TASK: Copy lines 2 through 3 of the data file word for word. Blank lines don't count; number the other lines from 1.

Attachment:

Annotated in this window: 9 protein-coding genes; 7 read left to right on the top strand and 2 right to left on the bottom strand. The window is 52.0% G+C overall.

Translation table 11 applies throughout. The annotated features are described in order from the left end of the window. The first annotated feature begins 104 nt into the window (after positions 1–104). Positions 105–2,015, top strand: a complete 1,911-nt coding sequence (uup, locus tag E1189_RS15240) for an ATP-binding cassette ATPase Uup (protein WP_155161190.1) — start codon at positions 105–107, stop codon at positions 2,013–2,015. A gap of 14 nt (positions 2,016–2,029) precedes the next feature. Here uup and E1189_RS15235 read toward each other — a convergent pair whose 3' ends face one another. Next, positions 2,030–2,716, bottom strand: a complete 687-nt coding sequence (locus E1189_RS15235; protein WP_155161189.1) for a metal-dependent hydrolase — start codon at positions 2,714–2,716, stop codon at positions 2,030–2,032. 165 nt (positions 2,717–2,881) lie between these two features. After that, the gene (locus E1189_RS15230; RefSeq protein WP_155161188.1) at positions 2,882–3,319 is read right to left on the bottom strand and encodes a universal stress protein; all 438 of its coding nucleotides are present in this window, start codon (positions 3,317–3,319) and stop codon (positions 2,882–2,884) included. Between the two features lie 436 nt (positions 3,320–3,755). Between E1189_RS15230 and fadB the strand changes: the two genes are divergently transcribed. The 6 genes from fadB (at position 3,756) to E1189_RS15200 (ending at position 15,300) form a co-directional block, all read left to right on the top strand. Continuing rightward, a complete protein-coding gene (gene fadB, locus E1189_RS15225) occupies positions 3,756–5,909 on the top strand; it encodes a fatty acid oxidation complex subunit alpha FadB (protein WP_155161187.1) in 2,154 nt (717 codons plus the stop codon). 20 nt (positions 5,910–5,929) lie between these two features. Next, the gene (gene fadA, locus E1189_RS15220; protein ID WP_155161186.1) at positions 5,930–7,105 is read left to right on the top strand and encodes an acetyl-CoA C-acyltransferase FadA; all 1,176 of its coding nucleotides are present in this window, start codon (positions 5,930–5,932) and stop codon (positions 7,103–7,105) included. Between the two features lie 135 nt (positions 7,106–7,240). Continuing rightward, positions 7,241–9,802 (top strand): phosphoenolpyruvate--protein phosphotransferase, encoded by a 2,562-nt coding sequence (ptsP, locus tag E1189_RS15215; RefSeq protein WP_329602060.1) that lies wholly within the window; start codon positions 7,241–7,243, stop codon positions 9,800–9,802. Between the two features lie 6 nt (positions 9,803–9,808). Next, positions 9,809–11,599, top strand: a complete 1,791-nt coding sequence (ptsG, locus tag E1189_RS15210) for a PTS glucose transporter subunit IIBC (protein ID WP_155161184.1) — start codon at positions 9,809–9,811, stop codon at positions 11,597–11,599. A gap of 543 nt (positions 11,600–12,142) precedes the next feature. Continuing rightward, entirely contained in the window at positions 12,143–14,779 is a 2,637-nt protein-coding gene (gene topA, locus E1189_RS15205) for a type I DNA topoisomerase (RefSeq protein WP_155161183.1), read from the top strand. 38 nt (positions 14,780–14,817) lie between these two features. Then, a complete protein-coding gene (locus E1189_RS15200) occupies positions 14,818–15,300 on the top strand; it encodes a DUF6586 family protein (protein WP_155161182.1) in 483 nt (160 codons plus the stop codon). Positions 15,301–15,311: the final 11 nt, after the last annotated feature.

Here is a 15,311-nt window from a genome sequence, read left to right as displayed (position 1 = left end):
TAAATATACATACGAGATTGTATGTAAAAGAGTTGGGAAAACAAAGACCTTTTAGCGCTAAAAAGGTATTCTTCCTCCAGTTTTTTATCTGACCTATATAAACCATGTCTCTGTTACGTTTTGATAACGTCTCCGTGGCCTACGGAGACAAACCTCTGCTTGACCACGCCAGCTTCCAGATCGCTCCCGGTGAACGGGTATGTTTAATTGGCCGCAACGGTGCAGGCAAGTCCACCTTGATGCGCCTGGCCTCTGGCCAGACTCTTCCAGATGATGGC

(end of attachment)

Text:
Translation table 11 applies throughout. The annotated features are described in order from the left end of the window. The first annotated feature begins 104 nt into the window (after positions 1–104). Positions 105–2,015, top strand: a complete 1,911-nt coding sequence (uup, locus tag E1189_RS15240) for an ATP-binding cassette ATPase Uup (protein WP_155161190.1) — start codon at positions 105–107, stop codon at positions 2,013–2,015. A gap of 14 nt (positions 2,016–2,029) precedes the next feature. Here uup and E1189_RS15235 read toward each other — a convergent pair whose 3' ends face one another. Next, positions 2,030–2,716, bottom strand: a complete 687-nt coding sequence (locus E1189_RS15235; protein WP_155161189.1) for a metal-dependent hydrolase — start codon at positions 2,714–2,716, stop codon at positions 2,030–2,032. 165 nt (positions 2,717–2,881) lie between these two features. After that, the gene (locus E1189_RS15230; RefSeq protein WP_155161188.1) at positions 2,882–3,319 is read right to left on the bottom strand and encodes a universal stress protein; all 438 of its coding nucleotides are present in this window, start codon (positions 3,317–3,319) and stop codon (positions 2,882–2,884) included. Between the two features lie 436 nt (positions 3,320–3,755). Between E1189_RS15230 and fadB the strand changes: the two genes are divergently transcribed. The 6 genes from fadB (at position 3,756) to E1189_RS15200 (ending at position 15,300) form a co-directional block, all read left to right on the top strand. Continuing rightward, a complete protein-coding gene (gene fadB, locus E1189_RS15225) occupies positions 3,756–5,909 on the top strand; it encodes a fatty acid oxidation complex subunit alpha FadB (protein WP_155161187.1) in 2,154 nt (717 codons plus the stop codon). 20 nt (positions 5,910–5,929) lie between these two features. Next, the gene (gene fadA, locus E1189_RS15220; protein ID WP_155161186.1) at positions 5,930–7,105 is read left to right on the top strand and encodes an acetyl-CoA C-acyltransferase FadA; all 1,176 of its coding nucleotides are present in this window, start codon (positions 5,930–5,932) and stop codon (positions 7,103–7,105) included. Between the two features lie 135 nt (positions 7,106–7,240). Continuing rightward, positions 7,241–9,802 (top strand): phosphoenolpyruvate--protein phosphotransferase, encoded by a 2,562-nt coding sequence (ptsP, locus tag E1189_RS15215; RefSeq protein WP_329602060.1) that lies wholly within the window; start codon positions 7,241–7,243, stop codon positions 9,800–9,802. Between the two features lie 6 nt (positions 9,803–9,808). Next, positions 9,809–11,599, top strand: a complete 1,791-nt coding sequence (ptsG, locus tag E1189_RS15210) for a PTS glucose transporter subunit IIBC (protein ID WP_155161184.1) — start codon at positions 9,809–9,811, stop codon at positions 11,597–11,599. A gap of 543 nt (positions 11,600–12,142) precedes the next feature. Continuing rightward, entirely contained in the window at positions 12,143–14,779 is a 2,637-nt protein-coding gene (gene topA, locus E1189_RS15205) for a type I DNA topoisomerase (RefSeq protein WP_155161183.1), read from the top strand. 38 nt (positions 14,780–14,817) lie between these two features. Then, a complete protein-coding gene (locus E1189_RS15200) occupies positions 14,818–15,300 on the top strand; it encodes a DUF6586 family protein (protein WP_155161182.1) in 483 nt (160 codons plus the stop codon). Positions 15,301–15,311: the final 11 nt, after the last annotated feature.

Here is a 15,311-nt window from a genome sequence, read left to right as displayed (position 1 = left end):